Package design & shelf placement - Leading Eye Tracking Technology
"Eye tracking opens up the “black-box” in the middle of the sales cycle, providing detailed objective data about consumers’ actual purchasing behavior and decision-making patterns. For example, promotion managers can carry out varied and subtle planning of planograms when arranging retail sales space.”
Richard May, JMR Director
40 Japanese regular beer drinkers, gender and age group balanced, were recruited based on their beer brand loyalty (classified as high, medium and low) and actual buying habits.
In an initial test, individual package designs for three different beers (the soon to be introduced Ginger Draft Green and White, and a third already on the market: Kirin Zero) were placed in the center of three otherwise identical coolers.
Life size projections of the three coolers were shown to all respondents for 15 seconds each and in randomized order.
Respondents were instructed to“look for an item you intend to buy”and being eye tracked while doing so. The projections were followed by debriefings, based on traditional questionnaires. Respondents answered questions such as: Which products do you recall well? Why? Which stood out the most? Why?
In a second test, respondents were shown close-up images of different beers. The beers were seen in isolation outside the shelf context and in randomized
The initial test confirmed the assumption of the existence of a“golden zone” in the middle of the beer cooler, getting the most overall gaze attention (the same region where the products were placed). The Ginger Draft Green and White products attracted more attention than the Kirin Zero product. This suggests that newness of the Ginger Draft products grabs attention.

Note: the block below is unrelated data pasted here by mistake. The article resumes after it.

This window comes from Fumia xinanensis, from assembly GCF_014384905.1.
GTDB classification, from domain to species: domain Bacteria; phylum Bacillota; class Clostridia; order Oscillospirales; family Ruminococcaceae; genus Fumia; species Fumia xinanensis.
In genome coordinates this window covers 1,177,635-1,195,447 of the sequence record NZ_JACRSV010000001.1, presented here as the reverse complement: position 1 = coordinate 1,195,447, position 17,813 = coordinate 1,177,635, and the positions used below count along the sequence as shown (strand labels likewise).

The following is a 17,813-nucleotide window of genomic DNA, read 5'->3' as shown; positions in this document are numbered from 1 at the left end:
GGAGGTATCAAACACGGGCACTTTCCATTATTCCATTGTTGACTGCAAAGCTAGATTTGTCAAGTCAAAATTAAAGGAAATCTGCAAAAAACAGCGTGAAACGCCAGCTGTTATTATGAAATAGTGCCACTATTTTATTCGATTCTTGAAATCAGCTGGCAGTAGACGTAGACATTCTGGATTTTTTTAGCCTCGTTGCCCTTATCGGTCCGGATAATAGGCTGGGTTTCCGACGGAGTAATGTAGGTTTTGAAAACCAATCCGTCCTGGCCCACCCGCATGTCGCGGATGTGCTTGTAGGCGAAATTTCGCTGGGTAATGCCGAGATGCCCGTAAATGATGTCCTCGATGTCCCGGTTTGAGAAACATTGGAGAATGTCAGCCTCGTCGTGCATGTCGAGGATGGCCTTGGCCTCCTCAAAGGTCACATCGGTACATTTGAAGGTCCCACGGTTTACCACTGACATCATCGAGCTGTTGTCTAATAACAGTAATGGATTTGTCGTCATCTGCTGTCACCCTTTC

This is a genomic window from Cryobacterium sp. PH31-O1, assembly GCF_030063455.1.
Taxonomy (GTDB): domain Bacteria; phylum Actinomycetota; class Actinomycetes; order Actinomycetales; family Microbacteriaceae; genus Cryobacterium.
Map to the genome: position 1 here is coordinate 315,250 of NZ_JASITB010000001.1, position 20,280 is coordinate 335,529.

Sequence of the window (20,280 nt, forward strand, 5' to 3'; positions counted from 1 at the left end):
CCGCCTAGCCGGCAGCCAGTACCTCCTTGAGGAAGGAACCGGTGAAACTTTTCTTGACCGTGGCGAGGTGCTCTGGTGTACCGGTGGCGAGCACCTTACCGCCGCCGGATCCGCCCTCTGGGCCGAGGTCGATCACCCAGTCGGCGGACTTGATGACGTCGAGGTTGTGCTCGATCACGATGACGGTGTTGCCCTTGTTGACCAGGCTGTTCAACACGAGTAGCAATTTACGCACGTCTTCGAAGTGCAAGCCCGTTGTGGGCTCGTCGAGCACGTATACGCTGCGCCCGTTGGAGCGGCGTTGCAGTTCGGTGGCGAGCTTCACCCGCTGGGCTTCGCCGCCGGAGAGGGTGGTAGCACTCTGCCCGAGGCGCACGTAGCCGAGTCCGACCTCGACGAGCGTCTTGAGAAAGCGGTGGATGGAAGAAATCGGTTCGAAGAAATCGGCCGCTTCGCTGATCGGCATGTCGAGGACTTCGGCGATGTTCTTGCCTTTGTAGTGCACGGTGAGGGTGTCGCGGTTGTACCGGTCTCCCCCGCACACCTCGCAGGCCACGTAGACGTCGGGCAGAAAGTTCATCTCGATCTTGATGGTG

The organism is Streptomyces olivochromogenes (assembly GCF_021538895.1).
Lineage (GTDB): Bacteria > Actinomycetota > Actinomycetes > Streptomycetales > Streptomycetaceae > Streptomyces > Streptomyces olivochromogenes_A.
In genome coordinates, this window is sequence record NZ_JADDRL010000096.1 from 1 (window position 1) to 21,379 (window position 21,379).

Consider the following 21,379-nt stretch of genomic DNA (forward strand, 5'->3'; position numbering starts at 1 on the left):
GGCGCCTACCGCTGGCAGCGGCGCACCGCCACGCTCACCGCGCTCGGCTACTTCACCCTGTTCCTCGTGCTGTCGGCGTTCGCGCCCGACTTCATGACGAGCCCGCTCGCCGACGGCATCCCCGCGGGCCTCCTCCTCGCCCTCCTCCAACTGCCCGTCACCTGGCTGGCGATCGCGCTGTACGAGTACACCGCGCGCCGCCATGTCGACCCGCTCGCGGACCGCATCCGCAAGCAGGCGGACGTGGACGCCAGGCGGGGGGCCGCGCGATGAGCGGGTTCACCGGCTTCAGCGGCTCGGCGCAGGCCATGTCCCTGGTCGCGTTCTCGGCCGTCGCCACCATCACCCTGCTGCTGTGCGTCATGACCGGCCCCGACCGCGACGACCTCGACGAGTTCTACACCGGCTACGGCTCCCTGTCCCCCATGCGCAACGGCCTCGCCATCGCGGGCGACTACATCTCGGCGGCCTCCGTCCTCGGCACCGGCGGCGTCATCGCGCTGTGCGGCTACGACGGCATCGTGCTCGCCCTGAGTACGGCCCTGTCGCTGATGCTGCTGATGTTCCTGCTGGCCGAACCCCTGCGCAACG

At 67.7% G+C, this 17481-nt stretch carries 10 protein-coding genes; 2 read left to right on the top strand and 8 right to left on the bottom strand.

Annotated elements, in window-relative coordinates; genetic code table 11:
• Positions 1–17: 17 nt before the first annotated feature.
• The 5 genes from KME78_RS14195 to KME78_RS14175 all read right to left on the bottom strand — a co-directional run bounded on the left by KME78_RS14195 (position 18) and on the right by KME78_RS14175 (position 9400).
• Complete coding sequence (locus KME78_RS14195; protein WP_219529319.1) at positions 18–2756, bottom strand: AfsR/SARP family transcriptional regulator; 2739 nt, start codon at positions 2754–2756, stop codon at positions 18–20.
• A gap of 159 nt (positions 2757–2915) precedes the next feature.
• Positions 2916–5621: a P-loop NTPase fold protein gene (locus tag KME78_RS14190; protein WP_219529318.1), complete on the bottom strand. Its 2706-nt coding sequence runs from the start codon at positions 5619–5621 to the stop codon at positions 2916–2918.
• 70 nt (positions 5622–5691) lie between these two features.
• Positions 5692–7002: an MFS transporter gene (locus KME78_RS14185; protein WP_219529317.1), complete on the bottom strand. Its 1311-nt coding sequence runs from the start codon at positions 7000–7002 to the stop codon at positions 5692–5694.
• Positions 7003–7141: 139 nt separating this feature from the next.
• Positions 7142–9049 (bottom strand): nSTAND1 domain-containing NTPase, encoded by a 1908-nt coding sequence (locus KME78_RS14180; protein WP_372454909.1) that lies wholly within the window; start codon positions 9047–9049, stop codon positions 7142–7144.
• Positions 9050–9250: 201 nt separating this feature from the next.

The Ginger Draft Green package was more successful than Ginger Draft White in terms of gaze duration (fixation length) and quickness of location (time to first fixation) within the initial 5 seconds window.
Overall, women engaged more in “visual searching” than did men; i.e., their gaze covered a wider area of the cooler case, with more fixations for longer times.
As expected by the maker’s product taste and image planner, the the Ginger Draft products got better results within the intended group, 20’s and 30’s generation respondents.
Consumers sought out, and generally did find their stated favourite brand, within the first 5 seconds of seeing the cooler case.
The second package appraisal test showed that large logos got lots of gaze attention. Brands where logos were frequently looked at also succeeded in getting buyers to see the makers’ text messages.
Specifically well performing package elements, frequently seen and gaining long gaze times, were the beer foam and wave motif on the Clear Asahi product and the “Rich Malt” message on the Kin-Mugi product.
Men showed a strong tendency to look at the logo and message. Females tracked along a vertical line; for the Mugi-to-Hop beer they seemed to be conforming the product name.
It takes only a few seconds to be seen and for consumers to make a decision. The eye tracking tests showed just how brief the scan time is across the entire scene.
Maximum time spent looking at any of the many products shown in the cooler was 0.53 seconds. Even 0.30 seconds of visual dwell time on a package was enough for consumers to fnd their product.
Differences were found among males and females. Females used a wider visual search range, while males were more heavy-handed, focusing in fewer spots for longer times. Also, between medium and low loyalty beer buyers, differences were found in viewing patterns, visual dwell times, etc. The makers’ channel marketing staff successfully incorporated findings from the study into the retail level roll out promotions.
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and click here(Jpn)
for the Japanese version of this article.
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